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according Akkadian Akkado-Sumerian allusions Ancient Chinese Assyriology authorship century B.C. chapter China Chinese characters Chinese Civilisation Chinese Classics Chinese language Chinese literature Chou Kung commentaries commentators Confucius cosmogony Cuneiform divided divination dynasty early Chinese edition eight Kwas Epiphon European explanation foretelling words Fuh-hi Han dynasty hexagram Hwang-ti ibid ideographic interpretation Kien King Kiuen Ku-wen text Kwan Kwei-tsang language Languages of China Legge Legge's Li tai lists Luh shu MacClatchie meanings Mencius milfoil modern old text oldest original palaeographical Pauthier period Philastre phonetic present primitive principles Prof proofs quotations quoted Regis rows of characters scholars Se-ma sections Shang shows Shu-King Shwoh Siang Sinologists sinology sixty-four statement style symbols tablets tion tradition transcribed translation Tso chuen Tung Twan vided views vocabulary Wang Wen Wang wings writing Yh of Chou Yh-King
Page 95 - In the whole world there is no study, except that of the originals, so beneficial and so elevating as that of the Upanishads. It has been the solace of my life, it will be the solace of my death.
Page 60 - In the study of a Chinese classical book there is not so much an interpretation of the characters employed by the writer as a participation of his thoughts ; — there is the seeing of mind to mind. The canon hence derived for a translator is not one of license. It will be his object to express the meaning of the original as exactly and concisely as possible.
Page 62 - ... to do violence to the general scope. They must try with their thoughts to meet that scope, and then we shall apprehend it. If we simply take single sentences, there is that in the ode called "The Milky Way,"-- Of the black-haired people of the remnant of Chau, There is not half a one left.
Page 18 - Chinese belief, these eight figures, together with the sixty-four combinations to which they are extended (see below), accompanied by certain presumptive explanations attributed to Fuh-hi, were the basis of an ancient system of philosophy and divination during the centuries preceding the era of Wen Wang...
Page 62 - Therefore those who explain the Odes must not insist on one term so as to do violence to a sentence, nor on a sentence so as to do violence to the general scope. They must try with their thoughts to meet that scope, and then they will apprehend it.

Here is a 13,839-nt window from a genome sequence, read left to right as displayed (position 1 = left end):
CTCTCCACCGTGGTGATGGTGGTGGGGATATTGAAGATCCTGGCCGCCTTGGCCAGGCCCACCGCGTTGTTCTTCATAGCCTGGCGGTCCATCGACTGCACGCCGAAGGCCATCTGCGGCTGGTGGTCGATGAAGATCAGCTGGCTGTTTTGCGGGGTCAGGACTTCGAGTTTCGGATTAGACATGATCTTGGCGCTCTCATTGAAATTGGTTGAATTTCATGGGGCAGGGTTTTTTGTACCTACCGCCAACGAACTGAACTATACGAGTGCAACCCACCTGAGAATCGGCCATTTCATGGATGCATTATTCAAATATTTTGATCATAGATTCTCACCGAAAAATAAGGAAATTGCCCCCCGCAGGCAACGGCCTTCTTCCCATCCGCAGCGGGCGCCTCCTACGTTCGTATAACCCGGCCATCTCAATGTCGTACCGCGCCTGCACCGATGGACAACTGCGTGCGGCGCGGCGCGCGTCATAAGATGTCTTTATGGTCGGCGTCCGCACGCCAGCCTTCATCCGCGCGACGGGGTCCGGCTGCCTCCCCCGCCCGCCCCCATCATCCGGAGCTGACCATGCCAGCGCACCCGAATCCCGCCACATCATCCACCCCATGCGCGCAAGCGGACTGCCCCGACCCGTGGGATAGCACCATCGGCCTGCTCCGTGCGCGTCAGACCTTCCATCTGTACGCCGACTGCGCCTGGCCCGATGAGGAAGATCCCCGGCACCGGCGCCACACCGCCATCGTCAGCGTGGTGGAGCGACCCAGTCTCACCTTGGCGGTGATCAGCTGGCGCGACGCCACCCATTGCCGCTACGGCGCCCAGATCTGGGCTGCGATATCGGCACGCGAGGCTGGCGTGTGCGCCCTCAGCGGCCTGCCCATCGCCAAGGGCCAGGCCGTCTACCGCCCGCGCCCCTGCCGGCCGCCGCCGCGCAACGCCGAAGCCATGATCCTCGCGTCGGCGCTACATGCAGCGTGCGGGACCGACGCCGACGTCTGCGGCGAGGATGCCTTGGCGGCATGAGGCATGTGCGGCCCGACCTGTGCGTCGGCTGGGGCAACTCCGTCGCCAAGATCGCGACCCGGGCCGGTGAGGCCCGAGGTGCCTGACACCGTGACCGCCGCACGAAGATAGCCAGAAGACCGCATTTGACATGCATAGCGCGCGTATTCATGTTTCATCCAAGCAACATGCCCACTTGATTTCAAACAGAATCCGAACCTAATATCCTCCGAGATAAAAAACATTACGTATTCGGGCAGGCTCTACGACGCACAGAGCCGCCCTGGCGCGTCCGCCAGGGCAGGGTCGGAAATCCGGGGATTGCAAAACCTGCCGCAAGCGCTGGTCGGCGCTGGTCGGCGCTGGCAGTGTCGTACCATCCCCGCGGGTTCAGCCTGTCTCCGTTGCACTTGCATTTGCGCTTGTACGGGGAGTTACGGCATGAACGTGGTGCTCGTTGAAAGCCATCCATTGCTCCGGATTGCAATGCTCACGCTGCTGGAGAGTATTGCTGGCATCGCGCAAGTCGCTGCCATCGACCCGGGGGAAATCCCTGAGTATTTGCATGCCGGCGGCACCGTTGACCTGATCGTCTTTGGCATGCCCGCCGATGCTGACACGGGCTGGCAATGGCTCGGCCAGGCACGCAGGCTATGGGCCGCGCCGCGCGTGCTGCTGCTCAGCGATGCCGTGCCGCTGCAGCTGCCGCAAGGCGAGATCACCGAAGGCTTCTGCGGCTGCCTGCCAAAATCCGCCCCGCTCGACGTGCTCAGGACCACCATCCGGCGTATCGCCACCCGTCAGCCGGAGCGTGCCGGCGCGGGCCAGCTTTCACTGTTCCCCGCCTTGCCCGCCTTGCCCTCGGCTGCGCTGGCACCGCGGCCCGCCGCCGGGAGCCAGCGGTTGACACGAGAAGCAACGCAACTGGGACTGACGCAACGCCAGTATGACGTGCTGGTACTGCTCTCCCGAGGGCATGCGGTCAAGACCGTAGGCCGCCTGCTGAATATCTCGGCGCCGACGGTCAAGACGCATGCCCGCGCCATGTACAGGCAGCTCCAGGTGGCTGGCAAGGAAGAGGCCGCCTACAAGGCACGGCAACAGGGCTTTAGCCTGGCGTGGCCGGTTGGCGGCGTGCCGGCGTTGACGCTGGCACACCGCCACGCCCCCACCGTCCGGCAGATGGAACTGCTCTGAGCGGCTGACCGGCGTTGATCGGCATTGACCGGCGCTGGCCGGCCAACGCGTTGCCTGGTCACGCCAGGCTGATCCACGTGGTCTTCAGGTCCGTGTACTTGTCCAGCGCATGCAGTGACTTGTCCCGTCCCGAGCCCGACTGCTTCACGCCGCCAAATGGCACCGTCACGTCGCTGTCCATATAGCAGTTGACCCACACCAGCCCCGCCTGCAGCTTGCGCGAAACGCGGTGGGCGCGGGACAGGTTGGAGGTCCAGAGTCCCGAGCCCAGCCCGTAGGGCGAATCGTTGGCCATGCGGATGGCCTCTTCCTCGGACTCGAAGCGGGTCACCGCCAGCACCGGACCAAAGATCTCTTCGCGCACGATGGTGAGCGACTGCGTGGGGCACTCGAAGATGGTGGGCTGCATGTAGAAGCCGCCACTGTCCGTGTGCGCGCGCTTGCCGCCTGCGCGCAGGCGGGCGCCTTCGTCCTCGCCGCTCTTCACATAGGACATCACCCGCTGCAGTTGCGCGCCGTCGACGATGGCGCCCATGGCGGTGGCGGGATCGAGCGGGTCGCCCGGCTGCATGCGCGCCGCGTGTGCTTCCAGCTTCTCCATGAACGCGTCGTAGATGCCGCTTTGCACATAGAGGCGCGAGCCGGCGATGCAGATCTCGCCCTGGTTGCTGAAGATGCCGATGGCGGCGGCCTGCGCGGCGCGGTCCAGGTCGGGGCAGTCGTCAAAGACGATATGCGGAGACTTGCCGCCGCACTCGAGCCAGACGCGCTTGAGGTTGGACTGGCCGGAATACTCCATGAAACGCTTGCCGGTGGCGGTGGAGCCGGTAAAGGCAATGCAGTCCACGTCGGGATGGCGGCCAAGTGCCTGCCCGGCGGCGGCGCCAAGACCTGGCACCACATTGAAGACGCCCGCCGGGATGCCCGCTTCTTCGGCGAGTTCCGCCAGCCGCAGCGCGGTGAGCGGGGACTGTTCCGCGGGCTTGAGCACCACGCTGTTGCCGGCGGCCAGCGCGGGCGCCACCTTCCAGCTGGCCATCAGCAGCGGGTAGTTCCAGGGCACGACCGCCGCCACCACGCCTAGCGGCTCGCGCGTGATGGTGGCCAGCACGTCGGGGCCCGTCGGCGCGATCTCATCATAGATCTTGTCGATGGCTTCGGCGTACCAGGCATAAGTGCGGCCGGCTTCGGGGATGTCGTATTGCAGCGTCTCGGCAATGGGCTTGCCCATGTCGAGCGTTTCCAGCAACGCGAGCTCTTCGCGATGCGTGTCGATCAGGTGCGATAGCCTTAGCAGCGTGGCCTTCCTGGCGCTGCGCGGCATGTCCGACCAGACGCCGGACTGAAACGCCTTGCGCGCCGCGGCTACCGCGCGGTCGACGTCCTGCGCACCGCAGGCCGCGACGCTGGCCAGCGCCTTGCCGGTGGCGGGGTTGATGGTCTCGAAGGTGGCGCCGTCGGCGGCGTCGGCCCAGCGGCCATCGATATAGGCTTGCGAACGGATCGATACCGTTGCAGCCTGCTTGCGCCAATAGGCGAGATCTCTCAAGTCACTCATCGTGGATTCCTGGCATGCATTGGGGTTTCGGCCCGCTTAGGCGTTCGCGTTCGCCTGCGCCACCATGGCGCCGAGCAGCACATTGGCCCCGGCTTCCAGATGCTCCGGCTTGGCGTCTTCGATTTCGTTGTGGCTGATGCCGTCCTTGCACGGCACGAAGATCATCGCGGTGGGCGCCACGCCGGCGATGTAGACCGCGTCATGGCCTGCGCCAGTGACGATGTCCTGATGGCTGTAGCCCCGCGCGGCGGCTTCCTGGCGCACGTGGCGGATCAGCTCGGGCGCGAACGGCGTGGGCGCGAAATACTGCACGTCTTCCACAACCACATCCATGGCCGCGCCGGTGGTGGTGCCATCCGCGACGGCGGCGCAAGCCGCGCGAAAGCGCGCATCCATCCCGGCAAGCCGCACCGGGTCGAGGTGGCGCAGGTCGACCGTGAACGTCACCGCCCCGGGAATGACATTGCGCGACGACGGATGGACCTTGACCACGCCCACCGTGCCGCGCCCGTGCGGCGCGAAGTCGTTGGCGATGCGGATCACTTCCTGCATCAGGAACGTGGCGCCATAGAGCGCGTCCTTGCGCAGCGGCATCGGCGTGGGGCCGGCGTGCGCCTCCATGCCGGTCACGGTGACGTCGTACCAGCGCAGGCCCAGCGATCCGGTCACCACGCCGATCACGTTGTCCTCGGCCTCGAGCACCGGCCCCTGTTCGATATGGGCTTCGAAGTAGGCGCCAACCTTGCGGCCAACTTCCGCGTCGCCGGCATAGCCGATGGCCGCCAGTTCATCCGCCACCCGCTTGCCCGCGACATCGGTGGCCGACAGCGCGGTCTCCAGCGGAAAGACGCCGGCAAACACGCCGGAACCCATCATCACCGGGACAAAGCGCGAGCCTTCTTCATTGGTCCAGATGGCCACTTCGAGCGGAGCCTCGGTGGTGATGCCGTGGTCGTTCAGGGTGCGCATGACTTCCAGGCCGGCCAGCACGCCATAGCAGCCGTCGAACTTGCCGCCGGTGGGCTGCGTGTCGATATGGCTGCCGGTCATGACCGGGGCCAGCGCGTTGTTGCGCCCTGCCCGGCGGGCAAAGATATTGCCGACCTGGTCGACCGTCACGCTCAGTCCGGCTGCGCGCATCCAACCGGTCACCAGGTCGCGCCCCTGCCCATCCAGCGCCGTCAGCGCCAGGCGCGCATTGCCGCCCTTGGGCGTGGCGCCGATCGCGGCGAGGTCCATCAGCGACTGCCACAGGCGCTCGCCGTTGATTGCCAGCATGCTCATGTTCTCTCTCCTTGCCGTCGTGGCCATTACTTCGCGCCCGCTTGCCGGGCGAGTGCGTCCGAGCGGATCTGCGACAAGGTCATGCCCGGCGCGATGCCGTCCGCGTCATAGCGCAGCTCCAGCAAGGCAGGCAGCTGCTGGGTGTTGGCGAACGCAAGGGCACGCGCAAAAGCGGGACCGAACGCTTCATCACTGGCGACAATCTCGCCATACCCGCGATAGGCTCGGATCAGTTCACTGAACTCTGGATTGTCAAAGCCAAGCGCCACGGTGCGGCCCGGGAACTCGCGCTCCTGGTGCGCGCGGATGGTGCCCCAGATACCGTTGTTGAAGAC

Page 44 - ... Mythology, translated by FM Atkinson (New York). On Confucianism and the state religion, in addition to the translation of Confucian texts, mentioned above, and the accounts in the general books already given, see JK Shryock, The Origin and Development of the State Cult of Confucius (New York, 1932), and T. Watters, A Guide to the Tablets in a Temple of Confucius (Shanghai, 1879).
Page 1 - Times' of April 20, 1880; reprinted in Triibner's American, European, and Oriental Literary Record, New Series, vol. i, pp. 125-127. its authors in the twelfth century BC, and that of the latter to between six and seven centuries later at least, I proceed to give an account of what we find in the Text, and how it is deduced from the figures. The subject-matter of the Text may be briefly represented as consisting of sixty-four...
Page 55 - Let (the breast) be full of sincerity as an earthenware vessel is of its contents, and it will in the end bring other advantages. 2. In the second line, divided, we see the movement towards union and. attachment proceeding from the inward (mind). With firm correctness there will be good fortune. 3. In the third line, divided, we see its subject seeking for union with such as ought not to be associated with.
Page 2 - January of this year. He there says that the joint translation ' deals only with the oldest part of the book, the short lists of characters which follow each of the sixty-four headings, and leaves entirely aside the explanations and commentaries attributed to Wen Wang, A'au Kung, Confucius, and others, from 1200 BC downwards, which are commonly embodied as an integral part of the classic...
Page 62 - That ode is not to be understood in that way ; it speaks of being laboriously engaged in the sovereign's business, so as not to be able to nourish one's parents, as if the author said, ' This is all the sovereign's business, and how is it that I alone am supposed to have ability, and am made to toil in it...